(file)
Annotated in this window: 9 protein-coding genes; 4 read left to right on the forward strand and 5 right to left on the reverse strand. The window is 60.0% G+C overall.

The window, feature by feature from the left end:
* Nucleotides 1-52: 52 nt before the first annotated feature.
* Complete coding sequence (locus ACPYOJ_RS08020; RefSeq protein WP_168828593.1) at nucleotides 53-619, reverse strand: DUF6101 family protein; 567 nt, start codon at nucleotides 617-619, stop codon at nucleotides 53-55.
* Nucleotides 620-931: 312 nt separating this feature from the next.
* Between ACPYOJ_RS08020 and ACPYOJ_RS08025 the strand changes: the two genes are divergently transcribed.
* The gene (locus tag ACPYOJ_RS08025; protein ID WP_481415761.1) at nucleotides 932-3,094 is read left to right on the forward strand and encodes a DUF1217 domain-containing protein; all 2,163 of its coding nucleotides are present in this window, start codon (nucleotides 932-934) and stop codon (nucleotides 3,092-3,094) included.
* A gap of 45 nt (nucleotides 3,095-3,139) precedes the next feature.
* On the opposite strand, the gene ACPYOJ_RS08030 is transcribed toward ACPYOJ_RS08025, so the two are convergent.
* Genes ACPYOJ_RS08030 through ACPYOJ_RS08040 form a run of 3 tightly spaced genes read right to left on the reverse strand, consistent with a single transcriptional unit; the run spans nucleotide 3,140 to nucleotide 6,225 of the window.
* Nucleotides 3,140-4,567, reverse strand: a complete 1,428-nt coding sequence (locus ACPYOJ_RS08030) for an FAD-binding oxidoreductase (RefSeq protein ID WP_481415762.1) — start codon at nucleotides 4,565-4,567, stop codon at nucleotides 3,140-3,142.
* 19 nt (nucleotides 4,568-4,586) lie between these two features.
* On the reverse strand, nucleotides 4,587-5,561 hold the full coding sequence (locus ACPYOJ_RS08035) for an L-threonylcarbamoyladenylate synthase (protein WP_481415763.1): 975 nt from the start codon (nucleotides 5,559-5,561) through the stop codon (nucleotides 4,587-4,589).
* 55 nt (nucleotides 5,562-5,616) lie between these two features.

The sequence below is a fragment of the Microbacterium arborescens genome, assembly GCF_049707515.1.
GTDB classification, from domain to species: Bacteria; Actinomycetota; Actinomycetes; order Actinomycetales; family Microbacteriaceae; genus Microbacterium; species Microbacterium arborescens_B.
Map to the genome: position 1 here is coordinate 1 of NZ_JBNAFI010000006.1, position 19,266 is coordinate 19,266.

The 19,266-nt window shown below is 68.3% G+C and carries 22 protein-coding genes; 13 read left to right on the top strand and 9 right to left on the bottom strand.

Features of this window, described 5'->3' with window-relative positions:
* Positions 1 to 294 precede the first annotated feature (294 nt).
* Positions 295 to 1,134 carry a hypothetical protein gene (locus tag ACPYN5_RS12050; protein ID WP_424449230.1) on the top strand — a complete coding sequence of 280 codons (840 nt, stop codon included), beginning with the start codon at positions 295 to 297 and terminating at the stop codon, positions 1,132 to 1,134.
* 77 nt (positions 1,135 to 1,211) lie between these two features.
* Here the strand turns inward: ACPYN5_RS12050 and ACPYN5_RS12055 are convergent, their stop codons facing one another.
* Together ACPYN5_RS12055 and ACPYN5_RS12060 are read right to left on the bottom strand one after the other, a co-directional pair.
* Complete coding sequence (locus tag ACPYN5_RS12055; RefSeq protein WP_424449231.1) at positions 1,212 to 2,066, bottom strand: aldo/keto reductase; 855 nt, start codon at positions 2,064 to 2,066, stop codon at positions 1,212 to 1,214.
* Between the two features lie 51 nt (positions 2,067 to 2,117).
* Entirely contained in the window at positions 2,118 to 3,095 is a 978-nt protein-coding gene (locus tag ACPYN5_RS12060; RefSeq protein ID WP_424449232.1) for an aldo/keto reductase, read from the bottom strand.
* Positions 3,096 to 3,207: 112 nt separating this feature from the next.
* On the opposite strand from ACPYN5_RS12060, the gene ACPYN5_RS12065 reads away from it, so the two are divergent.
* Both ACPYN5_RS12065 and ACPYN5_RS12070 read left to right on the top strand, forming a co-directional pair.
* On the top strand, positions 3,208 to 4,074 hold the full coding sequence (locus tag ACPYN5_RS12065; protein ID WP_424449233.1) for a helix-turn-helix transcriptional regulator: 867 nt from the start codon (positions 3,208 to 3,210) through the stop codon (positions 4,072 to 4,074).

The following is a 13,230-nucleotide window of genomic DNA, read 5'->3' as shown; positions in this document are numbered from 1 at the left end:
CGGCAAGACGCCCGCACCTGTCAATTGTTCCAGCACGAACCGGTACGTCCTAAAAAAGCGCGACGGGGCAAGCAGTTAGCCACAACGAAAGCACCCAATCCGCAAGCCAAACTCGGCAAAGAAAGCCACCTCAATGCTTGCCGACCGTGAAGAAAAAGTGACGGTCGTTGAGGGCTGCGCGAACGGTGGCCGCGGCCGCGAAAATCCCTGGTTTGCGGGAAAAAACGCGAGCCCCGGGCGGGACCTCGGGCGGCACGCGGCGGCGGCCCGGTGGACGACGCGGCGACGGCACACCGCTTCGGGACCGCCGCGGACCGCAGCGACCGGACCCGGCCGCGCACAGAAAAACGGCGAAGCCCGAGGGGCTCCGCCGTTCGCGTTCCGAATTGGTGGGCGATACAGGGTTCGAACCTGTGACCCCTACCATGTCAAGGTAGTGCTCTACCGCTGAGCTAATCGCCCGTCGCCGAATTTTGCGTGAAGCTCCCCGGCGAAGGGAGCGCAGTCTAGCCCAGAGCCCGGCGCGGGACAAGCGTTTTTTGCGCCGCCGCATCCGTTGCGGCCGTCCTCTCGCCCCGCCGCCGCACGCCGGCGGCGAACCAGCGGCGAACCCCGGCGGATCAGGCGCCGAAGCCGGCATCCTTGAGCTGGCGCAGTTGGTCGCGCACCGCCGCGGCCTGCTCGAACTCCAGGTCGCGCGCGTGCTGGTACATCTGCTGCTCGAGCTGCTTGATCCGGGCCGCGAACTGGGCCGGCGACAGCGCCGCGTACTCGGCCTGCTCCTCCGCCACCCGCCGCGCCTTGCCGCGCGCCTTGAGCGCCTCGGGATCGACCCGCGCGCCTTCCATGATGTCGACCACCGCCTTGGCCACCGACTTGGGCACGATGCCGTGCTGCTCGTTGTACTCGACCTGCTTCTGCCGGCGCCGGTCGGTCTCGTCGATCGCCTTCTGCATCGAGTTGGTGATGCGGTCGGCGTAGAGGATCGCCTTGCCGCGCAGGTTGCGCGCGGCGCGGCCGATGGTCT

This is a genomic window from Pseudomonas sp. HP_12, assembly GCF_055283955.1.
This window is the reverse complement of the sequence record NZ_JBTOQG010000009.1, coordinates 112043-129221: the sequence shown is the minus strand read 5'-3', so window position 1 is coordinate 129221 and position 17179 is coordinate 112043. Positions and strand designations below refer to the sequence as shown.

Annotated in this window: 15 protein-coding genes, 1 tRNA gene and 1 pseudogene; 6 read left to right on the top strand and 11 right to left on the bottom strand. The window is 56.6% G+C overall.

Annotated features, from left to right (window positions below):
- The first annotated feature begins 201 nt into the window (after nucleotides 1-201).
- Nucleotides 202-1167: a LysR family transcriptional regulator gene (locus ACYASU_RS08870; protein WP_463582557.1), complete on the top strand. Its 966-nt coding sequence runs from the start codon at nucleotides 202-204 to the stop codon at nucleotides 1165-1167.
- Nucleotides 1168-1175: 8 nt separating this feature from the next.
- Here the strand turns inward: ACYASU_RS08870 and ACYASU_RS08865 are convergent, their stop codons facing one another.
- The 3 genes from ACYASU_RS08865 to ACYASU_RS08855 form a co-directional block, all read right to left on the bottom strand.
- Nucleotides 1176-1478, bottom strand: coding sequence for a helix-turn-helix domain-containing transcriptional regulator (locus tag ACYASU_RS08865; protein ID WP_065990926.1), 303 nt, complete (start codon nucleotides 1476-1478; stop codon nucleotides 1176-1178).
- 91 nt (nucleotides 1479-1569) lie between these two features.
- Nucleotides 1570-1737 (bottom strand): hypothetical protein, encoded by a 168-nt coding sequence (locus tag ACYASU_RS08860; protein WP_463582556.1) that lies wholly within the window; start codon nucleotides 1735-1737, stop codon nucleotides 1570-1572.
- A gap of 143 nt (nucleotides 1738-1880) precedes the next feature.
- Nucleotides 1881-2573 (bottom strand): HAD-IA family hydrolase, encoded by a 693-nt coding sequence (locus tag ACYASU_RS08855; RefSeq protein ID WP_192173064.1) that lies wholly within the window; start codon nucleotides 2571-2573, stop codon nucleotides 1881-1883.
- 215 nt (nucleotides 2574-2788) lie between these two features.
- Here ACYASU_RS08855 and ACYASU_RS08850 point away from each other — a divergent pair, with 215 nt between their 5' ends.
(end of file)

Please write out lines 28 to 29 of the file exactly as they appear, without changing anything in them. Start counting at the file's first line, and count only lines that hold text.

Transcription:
* Positions 3,096 to 3,207: 112 nt separating this feature from the next.
* On the opposite strand from ACPYN5_RS12060, the gene ACPYN5_RS12065 reads away from it, so the two are divergent.